In general, preoperative testing should be tailored to the patient’s risk factors. Basic laboratory assessment can include a complete blood count, blood glucose concentration, basic metabolic panel, and blood type and screening. Given the high predisposition for cardiovascular, pulmonary, and endocrine abnormalities in morbidly obese patients, evaluation by subspecialists for additional diagnostic testing should be performed. Informed consent should take into account both the increased medical and surgical complexity of the case and inform the patient of increased risk of infection, increased risk of VTE, and potential increased risk for conversion to laparotomy [11]. As pulmonary and cardiovascular changes are prominent in morbidly obese patients, there are numerous risks associated with general anesthesia including airway complications and oxygenation issues with induction of anesthesia, intubation, and extubation [4]. Increased communication with anesthesia and pre-operative evaluation with anesthesia may be beneficial for these patients. When considering antibiotic prophylaxis, the current standard for routine prophylaxis prior to hysterectomy is 2 g of cefazolin for patients under 120 kg and 3 g for patients over 120 kg [25]. With regards to mechanical bowel prep (MBP), the theoretical advantage is to reduce intestinal volume and mass to improve intraoperative manipulation and visualization. A meta-analysis of elective colorectal surgery has revealed no statistical advantage of MBP [4].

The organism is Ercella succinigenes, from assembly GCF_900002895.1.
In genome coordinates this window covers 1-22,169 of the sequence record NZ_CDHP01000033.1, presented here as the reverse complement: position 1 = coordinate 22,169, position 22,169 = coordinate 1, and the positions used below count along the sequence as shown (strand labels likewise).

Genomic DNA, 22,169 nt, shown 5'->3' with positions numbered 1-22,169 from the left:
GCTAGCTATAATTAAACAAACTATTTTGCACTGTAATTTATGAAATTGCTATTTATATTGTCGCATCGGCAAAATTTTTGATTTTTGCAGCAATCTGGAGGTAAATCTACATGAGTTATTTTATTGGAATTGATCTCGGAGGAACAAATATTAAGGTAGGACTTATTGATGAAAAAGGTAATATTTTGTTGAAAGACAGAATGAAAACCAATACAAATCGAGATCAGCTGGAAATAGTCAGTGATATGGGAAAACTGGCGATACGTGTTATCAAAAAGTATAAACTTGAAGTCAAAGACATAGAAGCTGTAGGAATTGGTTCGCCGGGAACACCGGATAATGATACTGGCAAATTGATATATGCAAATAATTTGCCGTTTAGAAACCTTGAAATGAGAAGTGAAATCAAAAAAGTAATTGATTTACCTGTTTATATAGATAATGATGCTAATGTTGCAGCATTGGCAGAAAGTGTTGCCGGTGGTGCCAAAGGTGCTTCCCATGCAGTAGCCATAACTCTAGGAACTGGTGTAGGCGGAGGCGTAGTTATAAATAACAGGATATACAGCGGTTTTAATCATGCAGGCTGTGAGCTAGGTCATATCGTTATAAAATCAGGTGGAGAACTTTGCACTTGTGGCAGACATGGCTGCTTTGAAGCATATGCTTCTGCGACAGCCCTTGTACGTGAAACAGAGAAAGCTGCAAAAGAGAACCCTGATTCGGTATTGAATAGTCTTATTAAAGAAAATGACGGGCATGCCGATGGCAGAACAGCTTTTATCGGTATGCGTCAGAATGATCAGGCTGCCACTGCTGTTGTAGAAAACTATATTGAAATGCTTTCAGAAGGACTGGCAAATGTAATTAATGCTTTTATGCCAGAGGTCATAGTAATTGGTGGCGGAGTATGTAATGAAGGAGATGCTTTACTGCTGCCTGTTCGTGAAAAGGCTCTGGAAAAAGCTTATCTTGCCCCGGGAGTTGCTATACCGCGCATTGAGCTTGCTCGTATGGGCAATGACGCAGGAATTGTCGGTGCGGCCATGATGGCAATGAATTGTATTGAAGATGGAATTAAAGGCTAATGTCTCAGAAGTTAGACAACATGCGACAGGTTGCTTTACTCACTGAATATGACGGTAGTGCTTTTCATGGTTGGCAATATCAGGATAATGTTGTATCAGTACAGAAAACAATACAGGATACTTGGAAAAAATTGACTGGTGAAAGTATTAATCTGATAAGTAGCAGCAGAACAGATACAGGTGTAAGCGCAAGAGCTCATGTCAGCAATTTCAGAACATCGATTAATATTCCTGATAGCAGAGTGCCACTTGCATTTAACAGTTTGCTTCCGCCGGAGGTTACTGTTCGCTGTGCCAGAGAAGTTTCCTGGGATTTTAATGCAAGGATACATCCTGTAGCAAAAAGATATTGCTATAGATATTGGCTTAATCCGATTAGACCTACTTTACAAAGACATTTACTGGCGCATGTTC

4. Operating room setup

In order to complete laparoscopic surgery safely and efficiently for morbidly obese patients, proper preparation in the operating room is essential. Proper setup of the operating room will allow for mobility of the surgical team, quick access to instruments, increase patient safety, and the ability for the surgeon to successfully complete the procedure.

The first consideration needs to be placed on basic operating room equipment such as the operating room table and mechanisms for patient transfer. Patients are usually brought to the operating room in a stretcher. Lateral transfer devices that utilize hover technology (Hovermatt) can enable the team to move the patient to the operating room table and back to the transport stretcher in a secure and comfortable manner [26]. Operating room tables must have the capacity to support morbidly obese patients. Many standard tables have weight limits of 227 kg (500 lb). A bariatric bed is wider than traditional beds and can accommodate a weight of up to 1000 lb. If there is no availability of a bariatric bed, two standard operating room tables can be used together. Extra padding, blankets, sheets, or lifting devices may be needed to appropriately position an obese patient. Blood pressure cuffs and sequential compression devices will need to be of appropriate size to provide accurate readings.